The Art of Breathing
"All traditions recognize an eternal ebb and flow that is ultimately connected with the breath... Gentle attention is paid to the breath. No attempt at all is made to control it, but rather only to observe it in its most natural and relaxed state."
-Rumi, 13th c. poet and theologian
Restoring Healthy and Resilient Breathing
Most of us begin our lives breathing beautifully and fully, without strain. For a variety of reasons, our natural abilities to breathe well are often compromised as we move through life. However, it is possible to regain healthy breathing.
F.M. Alexander was known as “the Breathing Man” to the London community of his day – breathing well was central to his discoveries. Alexander observed that the quality of breathing was the most direct indication of a person’s overall condition.
Breathing is a primary ingredient in enjoying and returning to radiant health and well-being. Fresh oxygen brings vitality to all the systems of the body, fueling the brain and our thinking. Breath supplies the fuel for generating sound, so breathing well contributes to a resonant, supported voice. It is crucial for the success of actors, public speakers, musicians, dancers, and athletes.
There are many breathing techniques being taught today. The Alexander approach is that we do not need to “learn how to breathe.” We are already hard-wired to breathe well. However, over-tension, rigidity, or collapse often interfere and create compression in the body that prevents freely flowing breath. With hands-on and verbal guidance, Judith’s students learn to release interfering patterns of holding and compression, promoting a free and natural turnover of air and breath.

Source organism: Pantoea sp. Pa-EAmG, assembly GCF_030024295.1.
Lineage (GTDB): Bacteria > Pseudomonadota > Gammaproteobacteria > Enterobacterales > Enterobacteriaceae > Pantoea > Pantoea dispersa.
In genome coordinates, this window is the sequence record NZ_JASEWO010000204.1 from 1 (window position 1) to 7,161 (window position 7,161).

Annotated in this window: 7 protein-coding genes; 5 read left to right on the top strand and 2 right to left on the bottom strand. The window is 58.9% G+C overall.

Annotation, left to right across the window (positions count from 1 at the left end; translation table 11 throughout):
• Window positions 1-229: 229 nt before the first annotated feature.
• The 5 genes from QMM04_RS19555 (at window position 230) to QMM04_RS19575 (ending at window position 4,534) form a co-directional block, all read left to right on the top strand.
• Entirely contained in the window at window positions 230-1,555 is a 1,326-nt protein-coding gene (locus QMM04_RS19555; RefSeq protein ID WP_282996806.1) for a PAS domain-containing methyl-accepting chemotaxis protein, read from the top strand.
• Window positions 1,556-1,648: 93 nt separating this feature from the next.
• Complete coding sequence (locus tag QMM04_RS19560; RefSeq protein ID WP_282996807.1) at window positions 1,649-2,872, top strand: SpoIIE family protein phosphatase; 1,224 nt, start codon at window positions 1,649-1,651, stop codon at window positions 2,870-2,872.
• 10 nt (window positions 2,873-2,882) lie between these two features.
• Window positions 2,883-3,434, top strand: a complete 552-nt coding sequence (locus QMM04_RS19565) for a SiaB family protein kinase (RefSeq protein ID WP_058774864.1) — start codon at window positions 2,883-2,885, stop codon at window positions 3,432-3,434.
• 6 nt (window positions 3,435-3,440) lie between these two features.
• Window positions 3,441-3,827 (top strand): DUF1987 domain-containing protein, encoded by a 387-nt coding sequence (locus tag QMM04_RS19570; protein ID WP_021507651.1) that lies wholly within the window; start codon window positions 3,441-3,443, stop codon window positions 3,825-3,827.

The Art of Breathing synthesizes the work of F.M. Alexander with the work of breathing coordination specialist Carl Stough. Carl Stough, initially a choral director, was enlisted to work with WWII veterans who suffered from emphysema. His discoveries about re-coordinating their breathing were dramatically successful. He was also called upon to coach Olympic athletes training for high altitude competitions and had many private students from the performing arts disciplines, as well as people suffering from chronic health difficulties. Stough developed a way to tone, strengthen and re-coordinate the diaphragm muscle, the primary muscle of breathing.
Judith studied breathing coordination privately with Jessica Wolf for five years, and then weekly with Carl Stough himself for a year, until his death in 2000. In 2003 she was certified in the Art of Breathing, developed by Jessica Wolf. Art of Breathing combines the Alexander Technique process with the Stough Breathing Coordination process. It works!